A well-built budget is key to thriving financially, whether it involves one’s church, business, or personal life. And when it comes church building and getting the project paid for, a realistic and well-thought-through budget will make the loan application process much easier as well.
Refining Your Church Design’s Big Picture
Naturally, any lender is going to want information on exactly what you’re planning to do with your new church building or renovation project. You can’t just tell them, “We’re going to build a new building that includes a worship space, offices, and five classrooms.” You must communicate what you’ll be doing and how that will be reflected in your new building, from the ministries happening in each of those spaces to bathroom capacities and the circulation around the building.
Better Drawings = Better Budgeting
This is why we always recommend completing schematic design studies before you submit your application to a lending institution. The more the design reflects the ministry you will be doing the better you can estimate the cost to complete the project.
If you were to construct a budget without this information, industry experts say your budgeting could be off by as much as 30 percent on the low side or up to 50 percent on the high end. Lending institutions are not going to want to work with numbers as uncertain as that.
Of course, drawings add some upfront expense—but the fact is you’re going to need that information anyway. Here at The McKnight Group, we take the time to examine churches ministry needs so that we can complete schematic design studies that will include specific budget information.
Our work provides enough detail that our budgets are consistently accurate, with a variation of 5% under or over the budget. Banks are happy to work with budgets in that range and trust the numbers.
So What’s in Those Budget Numbers?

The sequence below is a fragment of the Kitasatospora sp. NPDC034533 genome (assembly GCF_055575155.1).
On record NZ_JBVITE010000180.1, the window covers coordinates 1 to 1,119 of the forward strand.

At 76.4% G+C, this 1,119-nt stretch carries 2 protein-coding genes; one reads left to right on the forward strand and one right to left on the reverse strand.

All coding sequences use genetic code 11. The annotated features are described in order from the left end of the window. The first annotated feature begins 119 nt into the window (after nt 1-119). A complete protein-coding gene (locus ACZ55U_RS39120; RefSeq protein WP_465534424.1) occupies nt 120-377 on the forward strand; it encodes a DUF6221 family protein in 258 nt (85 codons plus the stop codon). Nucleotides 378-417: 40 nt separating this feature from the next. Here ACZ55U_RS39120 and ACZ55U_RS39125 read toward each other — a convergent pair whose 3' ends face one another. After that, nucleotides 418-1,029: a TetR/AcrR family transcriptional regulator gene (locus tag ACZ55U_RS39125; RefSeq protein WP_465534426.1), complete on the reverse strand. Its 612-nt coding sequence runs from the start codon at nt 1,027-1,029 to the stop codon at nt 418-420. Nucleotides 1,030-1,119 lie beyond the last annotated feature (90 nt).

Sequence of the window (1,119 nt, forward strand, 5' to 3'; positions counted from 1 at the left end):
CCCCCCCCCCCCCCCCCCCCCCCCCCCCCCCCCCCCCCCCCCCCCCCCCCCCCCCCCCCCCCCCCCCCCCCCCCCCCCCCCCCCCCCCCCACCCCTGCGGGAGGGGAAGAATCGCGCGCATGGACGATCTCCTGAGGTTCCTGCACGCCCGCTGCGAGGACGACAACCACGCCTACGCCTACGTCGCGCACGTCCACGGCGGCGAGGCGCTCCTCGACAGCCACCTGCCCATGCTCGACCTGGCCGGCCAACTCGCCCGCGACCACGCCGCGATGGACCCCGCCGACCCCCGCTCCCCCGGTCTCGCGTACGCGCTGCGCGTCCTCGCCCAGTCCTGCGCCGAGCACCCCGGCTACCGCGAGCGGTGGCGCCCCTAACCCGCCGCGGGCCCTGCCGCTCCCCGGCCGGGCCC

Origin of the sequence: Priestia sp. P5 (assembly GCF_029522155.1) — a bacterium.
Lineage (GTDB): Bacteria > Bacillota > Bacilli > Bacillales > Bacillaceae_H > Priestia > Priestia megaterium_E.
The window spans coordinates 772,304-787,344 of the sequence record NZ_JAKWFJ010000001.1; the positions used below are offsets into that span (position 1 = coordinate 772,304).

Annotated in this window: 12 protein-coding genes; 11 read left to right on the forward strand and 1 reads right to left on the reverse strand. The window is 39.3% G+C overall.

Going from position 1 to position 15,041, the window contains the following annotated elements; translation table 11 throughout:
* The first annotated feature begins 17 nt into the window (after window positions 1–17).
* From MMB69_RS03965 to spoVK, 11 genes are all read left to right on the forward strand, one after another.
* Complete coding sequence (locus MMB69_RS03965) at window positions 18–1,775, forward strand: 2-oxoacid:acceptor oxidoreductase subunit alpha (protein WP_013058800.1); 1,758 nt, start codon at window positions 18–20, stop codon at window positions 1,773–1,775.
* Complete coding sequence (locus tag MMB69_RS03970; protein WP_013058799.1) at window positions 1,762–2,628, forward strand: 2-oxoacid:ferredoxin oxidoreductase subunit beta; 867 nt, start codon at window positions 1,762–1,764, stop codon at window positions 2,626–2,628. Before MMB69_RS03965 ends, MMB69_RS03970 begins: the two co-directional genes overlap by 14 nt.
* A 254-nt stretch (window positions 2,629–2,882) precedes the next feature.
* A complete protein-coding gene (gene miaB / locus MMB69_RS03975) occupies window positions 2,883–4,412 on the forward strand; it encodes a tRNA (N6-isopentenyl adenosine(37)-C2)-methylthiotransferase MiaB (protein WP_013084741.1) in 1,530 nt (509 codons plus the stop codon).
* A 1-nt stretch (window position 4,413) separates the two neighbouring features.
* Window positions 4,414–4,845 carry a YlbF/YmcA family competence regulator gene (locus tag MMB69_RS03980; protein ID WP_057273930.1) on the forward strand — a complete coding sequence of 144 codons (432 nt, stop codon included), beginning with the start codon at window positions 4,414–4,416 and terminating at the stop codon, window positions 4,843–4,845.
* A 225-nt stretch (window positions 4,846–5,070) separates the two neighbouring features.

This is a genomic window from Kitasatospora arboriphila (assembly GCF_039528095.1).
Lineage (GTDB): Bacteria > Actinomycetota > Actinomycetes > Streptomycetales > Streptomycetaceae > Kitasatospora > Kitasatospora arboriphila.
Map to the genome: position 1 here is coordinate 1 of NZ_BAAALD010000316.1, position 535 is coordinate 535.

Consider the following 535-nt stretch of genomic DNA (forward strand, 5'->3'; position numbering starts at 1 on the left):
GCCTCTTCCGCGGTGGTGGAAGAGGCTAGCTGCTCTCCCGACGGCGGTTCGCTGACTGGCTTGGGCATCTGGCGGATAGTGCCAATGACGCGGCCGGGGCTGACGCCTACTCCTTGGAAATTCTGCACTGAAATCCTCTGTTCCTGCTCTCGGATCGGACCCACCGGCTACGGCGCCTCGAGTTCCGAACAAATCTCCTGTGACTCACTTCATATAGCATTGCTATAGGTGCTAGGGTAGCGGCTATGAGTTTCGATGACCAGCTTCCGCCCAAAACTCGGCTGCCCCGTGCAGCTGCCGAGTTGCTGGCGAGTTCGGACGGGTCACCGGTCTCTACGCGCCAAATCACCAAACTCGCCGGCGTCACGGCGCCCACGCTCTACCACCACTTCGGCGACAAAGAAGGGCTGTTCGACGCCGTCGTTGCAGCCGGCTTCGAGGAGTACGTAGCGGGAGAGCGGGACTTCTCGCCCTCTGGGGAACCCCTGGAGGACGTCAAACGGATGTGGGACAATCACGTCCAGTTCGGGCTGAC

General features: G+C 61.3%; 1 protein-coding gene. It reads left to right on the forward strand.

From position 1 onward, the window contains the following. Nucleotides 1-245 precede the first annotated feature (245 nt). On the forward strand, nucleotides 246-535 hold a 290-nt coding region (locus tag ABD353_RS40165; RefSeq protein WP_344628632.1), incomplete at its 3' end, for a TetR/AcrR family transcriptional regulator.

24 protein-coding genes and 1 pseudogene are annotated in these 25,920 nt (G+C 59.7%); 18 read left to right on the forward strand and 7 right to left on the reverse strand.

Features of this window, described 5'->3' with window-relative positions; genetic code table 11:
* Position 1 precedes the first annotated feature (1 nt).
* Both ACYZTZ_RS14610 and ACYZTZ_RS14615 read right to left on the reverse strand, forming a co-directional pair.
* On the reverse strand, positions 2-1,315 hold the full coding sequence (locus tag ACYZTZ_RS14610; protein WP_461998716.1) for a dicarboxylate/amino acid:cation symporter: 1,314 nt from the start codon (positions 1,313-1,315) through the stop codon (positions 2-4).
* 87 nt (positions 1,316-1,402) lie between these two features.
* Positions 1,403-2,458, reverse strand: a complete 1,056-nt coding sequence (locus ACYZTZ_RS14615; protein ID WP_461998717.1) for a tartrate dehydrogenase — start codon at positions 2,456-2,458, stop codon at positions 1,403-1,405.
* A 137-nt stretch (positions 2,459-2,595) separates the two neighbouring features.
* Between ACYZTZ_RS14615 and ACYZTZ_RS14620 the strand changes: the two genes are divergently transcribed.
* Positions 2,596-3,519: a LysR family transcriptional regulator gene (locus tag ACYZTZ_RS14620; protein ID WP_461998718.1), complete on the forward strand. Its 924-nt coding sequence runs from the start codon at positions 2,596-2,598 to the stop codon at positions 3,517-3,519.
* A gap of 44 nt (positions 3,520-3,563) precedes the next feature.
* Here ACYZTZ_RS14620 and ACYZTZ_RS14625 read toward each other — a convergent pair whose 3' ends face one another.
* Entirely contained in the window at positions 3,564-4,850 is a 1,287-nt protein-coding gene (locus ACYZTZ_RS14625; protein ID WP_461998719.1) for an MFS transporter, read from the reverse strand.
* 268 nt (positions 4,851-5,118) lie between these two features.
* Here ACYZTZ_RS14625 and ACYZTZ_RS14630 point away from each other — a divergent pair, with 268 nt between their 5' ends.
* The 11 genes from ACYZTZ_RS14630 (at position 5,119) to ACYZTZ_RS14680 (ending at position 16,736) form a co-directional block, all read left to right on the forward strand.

The schematic drawings we create don’t just include information on the cost of the building itself. As we’ve discussed in a prior article, there are four areas that need to be considered for your church financing budget: direct building costs, site prep costs, fees, and FF&E.
FF&E stands for furnishings, fixtures, and equipment, and it’s the most overlooked area when church leaders don’t involve construction professionals in their budgeting and church financing process.
Think for a moment about the requirements for creating a welcoming restroom. You don’t just need to estimate building costs like toilets and good-looking stalls to separate the toilets. You need lights and sinks and mirrors. You will also need furnishings and equipment like soap and paper towel dispensers, and wastebaskets for those paper towels. If you’re going to have a powder room, you need comfortable chairs and couches with end tables; you need fashionable lighting, mirrors, and flooring; you need more wastebaskets, and maybe some stylish silk flowers—that’s a lot to consider for outfitting just one restroom.
Then, when you begin to think about your worship space, it gets a lot more complex. Yes, there’s the seating and the flooring and the stages and a production booth.
But there’s also all the different types of lighting, sound systems, and wiring, as well as projectors and screens, seating on the stage, musical instruments, and their connections into the sound system … the list goes on. Repeat that process for every room in your new or renovated church building, and you get a sense of why the budgeting process involved with church financing is complicated.
Involving Church Building Experts in Your Church Financing Process
This is why we believe church design studies are critical to the success of any church financing process. We’ve been in the business of building churches for more than 45 years, so we know about the FF&E details, as well as everything else you need to build a comprehensive budget estimate for your church building project. To learn more, visit our website and sign up for our free i3 webinar series, or contact us today with your specific budgeting questions.